She looked a picture: bouncy curls, gauzy pink dress.
The afternoon was a phenomenal success – the garden resounded with children’s laughter and Suzy played the hostess like an expert, welcoming guests, exclaiming at her presents, charming the parents. She excelled in the games, but was gracious to those little ones who lacked her skill.
Then the storm hit. You could feel the air change, hear the hum, but Suzy just stood there, entranced. It took only a moment to short her out, turning her curls to frizzled wisps, her frilly dress to a charred rag.
Back to the drawing board.
Thanks once again to Rochelle for hosting Friday Fictioneers. This is my contribution to this week’s link-up.
‘Don’t stare, dear. I know – it’s distressing. Concentrate, now. Don’t crash on your first lesson.’
‘But who did that to her?’
‘Someone who claims to love her. When I was young it was common. We’d just discovered what was possible, found our wings. Some of us went a bit silly with the joy of it; and who could blame us?
‘They said it was unnatural. Snapped on real chains where we’d previously only had the chains in our own minds keeping us on the ground.’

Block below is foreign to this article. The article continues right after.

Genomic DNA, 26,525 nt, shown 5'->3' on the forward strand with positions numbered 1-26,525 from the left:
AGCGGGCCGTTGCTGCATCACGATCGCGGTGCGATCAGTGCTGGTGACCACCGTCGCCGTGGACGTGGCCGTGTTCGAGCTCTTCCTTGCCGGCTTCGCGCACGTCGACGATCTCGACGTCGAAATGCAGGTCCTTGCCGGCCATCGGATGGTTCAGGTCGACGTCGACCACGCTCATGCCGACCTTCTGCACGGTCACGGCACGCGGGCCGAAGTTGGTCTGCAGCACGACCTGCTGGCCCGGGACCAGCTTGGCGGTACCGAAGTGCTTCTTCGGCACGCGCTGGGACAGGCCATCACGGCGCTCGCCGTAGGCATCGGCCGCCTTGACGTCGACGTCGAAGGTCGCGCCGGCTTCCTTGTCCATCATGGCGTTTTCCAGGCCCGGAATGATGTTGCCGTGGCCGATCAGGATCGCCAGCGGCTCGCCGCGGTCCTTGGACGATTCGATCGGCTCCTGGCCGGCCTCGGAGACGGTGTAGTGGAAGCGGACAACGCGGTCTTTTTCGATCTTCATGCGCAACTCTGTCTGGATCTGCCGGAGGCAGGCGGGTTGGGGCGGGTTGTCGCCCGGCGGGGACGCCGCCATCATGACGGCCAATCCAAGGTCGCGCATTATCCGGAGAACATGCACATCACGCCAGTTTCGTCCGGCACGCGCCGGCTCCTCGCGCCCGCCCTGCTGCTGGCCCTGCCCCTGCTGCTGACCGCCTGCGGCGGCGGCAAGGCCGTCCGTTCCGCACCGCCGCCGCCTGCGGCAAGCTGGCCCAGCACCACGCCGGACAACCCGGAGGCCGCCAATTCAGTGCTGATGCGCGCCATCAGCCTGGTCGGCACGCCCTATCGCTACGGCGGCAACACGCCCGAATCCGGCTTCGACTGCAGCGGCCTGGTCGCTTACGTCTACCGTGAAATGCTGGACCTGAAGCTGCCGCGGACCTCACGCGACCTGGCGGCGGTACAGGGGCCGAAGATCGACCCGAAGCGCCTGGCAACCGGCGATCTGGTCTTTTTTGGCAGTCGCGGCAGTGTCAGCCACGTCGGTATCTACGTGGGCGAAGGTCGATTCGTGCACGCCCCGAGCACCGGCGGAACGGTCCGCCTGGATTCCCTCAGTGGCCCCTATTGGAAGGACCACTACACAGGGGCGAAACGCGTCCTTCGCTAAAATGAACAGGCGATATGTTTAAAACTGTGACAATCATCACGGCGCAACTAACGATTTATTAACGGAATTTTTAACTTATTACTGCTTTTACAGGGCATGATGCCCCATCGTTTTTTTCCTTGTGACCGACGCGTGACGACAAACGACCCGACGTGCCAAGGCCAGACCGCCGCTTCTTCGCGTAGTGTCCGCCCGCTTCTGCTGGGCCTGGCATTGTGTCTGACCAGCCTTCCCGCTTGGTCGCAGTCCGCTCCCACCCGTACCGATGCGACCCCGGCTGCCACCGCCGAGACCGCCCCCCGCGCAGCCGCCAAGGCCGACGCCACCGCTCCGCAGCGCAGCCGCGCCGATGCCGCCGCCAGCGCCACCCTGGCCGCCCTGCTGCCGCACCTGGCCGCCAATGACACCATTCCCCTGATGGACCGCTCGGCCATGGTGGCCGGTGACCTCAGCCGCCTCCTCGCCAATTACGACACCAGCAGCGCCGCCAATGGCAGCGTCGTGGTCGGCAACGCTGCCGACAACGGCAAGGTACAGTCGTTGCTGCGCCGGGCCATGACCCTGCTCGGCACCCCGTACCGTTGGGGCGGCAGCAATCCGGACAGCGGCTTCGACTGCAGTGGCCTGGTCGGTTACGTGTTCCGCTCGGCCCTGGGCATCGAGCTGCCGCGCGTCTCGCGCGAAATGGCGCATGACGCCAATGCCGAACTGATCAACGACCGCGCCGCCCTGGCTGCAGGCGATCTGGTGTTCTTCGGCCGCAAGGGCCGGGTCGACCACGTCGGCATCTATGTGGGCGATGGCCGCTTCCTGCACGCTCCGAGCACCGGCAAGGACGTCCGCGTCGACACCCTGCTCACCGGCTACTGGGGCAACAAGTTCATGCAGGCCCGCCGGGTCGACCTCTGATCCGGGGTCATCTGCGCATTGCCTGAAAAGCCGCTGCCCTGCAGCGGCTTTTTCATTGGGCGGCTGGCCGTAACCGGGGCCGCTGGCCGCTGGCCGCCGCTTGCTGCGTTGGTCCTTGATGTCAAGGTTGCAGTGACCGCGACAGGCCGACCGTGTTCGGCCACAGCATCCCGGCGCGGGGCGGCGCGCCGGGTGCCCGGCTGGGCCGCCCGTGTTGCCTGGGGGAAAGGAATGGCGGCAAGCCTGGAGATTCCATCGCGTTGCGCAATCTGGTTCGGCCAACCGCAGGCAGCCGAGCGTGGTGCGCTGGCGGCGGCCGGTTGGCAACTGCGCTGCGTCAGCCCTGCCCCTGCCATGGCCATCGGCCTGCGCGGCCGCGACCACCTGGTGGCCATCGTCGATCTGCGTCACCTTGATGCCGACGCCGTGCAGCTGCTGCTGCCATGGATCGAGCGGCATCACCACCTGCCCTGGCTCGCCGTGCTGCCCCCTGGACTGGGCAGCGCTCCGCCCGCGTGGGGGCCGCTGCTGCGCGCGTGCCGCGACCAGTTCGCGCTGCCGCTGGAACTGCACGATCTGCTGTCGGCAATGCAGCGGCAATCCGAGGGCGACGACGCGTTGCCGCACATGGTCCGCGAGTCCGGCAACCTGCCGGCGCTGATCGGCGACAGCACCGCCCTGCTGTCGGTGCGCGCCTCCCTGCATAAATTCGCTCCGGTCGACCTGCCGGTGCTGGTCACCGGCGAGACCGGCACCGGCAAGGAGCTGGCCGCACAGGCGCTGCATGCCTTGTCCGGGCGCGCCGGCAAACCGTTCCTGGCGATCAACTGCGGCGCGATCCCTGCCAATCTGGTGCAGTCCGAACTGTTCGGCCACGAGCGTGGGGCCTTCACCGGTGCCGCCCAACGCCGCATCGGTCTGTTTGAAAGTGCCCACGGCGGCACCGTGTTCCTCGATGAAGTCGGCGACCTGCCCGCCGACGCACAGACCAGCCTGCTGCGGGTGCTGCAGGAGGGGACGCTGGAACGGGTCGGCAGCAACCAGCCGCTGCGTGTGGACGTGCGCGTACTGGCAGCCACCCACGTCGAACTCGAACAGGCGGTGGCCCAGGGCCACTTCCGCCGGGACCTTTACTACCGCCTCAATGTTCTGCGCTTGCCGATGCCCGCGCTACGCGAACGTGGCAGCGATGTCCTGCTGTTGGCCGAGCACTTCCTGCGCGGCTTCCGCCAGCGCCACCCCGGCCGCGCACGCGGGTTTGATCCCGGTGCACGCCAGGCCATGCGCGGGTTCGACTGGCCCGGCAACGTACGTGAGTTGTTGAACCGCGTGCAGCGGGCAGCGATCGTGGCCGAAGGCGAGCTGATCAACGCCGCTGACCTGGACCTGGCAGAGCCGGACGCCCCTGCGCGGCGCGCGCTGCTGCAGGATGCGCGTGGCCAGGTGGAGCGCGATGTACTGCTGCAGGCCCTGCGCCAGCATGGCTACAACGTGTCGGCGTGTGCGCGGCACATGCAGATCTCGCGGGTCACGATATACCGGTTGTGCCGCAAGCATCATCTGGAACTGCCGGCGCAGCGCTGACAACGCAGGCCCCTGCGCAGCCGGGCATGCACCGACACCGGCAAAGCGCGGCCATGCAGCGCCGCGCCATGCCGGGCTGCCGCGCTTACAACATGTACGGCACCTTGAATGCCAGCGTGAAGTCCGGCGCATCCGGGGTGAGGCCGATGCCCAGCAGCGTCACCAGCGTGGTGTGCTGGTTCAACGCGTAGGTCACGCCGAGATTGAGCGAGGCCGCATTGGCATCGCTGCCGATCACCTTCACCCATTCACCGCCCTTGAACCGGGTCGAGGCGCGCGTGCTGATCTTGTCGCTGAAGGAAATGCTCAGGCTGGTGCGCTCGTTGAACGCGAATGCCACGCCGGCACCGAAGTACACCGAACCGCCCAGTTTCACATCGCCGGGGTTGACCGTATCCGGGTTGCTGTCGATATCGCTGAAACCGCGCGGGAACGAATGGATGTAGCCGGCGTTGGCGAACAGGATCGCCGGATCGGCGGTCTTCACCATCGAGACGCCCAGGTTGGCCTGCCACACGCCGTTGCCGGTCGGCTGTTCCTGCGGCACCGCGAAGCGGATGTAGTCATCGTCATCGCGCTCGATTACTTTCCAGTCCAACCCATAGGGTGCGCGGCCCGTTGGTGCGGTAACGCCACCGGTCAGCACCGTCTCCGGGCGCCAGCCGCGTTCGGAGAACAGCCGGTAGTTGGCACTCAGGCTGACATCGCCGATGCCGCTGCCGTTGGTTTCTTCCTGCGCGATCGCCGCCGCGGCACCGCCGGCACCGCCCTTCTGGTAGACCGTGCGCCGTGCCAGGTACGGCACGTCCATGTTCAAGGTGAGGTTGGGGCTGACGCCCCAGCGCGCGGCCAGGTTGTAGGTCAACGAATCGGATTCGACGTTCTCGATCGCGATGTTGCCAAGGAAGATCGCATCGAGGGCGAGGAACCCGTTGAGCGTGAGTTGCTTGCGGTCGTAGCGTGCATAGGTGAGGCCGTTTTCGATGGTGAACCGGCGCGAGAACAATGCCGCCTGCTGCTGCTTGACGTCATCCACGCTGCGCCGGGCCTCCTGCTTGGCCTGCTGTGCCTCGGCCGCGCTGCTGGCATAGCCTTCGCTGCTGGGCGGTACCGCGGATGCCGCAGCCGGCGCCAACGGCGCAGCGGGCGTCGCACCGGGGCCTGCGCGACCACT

‘I’m scared, Grandma.’
‘No need. Spin those pedals. Plenty of space up here. Let’s fly.’
I struggled for an idea for this week’s Friday Fictioneers link-up, and then came May the 4th – International Star Wars Day, with a feast of John Williams’s music on my favourite classical music station (ABC Classic FM), and a passing reference to this scene – not from Star Wars.
“You give the signal if anyone comes,” my brothers would say. “You’re too little to come in.”
They played ‘snowman’. They’d throw the powdery stuff around until they became three pale ghosts. Standing guard near the gaping fence where they’d clambered through, I’d listen to their breathless laughter.
For years afterwards they’d reminisce, reliving their antics in the derelict factory that was demolished before I grew old enough to join their game.
Tonight I’m on guard again, at another hospital bedside, listening as the last of them struggles for breath.
Outside, soft drifts of snow have turned the world white.
This is my contribution to this week’s Friday Fictioneers, hosted by Rochelle Wisoff-Fields.